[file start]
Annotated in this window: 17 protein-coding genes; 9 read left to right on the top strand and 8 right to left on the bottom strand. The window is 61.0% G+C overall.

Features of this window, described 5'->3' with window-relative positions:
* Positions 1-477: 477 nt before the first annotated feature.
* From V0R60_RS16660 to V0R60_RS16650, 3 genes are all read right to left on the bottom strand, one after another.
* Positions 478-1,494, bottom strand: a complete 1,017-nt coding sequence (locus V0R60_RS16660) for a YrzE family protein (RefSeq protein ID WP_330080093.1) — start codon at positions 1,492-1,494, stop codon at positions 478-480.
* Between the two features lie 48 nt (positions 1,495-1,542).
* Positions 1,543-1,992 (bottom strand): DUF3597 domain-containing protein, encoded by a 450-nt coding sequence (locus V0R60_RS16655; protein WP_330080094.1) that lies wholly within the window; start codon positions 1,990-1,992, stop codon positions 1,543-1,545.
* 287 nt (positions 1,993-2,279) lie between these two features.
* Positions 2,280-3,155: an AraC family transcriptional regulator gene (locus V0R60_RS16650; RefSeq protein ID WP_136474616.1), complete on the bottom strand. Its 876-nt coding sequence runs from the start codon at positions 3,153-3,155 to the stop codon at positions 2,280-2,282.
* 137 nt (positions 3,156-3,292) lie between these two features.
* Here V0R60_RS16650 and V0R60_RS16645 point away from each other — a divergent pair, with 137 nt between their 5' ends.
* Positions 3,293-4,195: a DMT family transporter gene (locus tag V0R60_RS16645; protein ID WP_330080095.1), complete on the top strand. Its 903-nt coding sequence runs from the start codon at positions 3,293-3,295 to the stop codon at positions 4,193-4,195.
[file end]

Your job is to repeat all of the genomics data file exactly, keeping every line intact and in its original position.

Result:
Annotated in this window: 17 protein-coding genes; 9 read left to right on the top strand and 8 right to left on the bottom strand. The window is 61.0% G+C overall.

Features of this window, described 5'->3' with window-relative positions:
* Positions 1-477: 477 nt before the first annotated feature.
* From V0R60_RS16660 to V0R60_RS16650, 3 genes are all read right to left on the bottom strand, one after another.
* Positions 478-1,494, bottom strand: a complete 1,017-nt coding sequence (locus V0R60_RS16660) for a YrzE family protein (RefSeq protein ID WP_330080093.1) — start codon at positions 1,492-1,494, stop codon at positions 478-480.
* Between the two features lie 48 nt (positions 1,495-1,542).
* Positions 1,543-1,992 (bottom strand): DUF3597 domain-containing protein, encoded by a 450-nt coding sequence (locus V0R60_RS16655; protein WP_330080094.1) that lies wholly within the window; start codon positions 1,990-1,992, stop codon positions 1,543-1,545.
* 287 nt (positions 1,993-2,279) lie between these two features.
* Positions 2,280-3,155: an AraC family transcriptional regulator gene (locus V0R60_RS16650; RefSeq protein ID WP_136474616.1), complete on the bottom strand. Its 876-nt coding sequence runs from the start codon at positions 3,153-3,155 to the stop codon at positions 2,280-2,282.
* 137 nt (positions 3,156-3,292) lie between these two features.
* Here V0R60_RS16650 and V0R60_RS16645 point away from each other — a divergent pair, with 137 nt between their 5' ends.
* Positions 3,293-4,195: a DMT family transporter gene (locus tag V0R60_RS16645; protein ID WP_330080095.1), complete on the top strand. Its 903-nt coding sequence runs from the start codon at positions 3,293-3,295 to the stop codon at positions 4,193-4,195.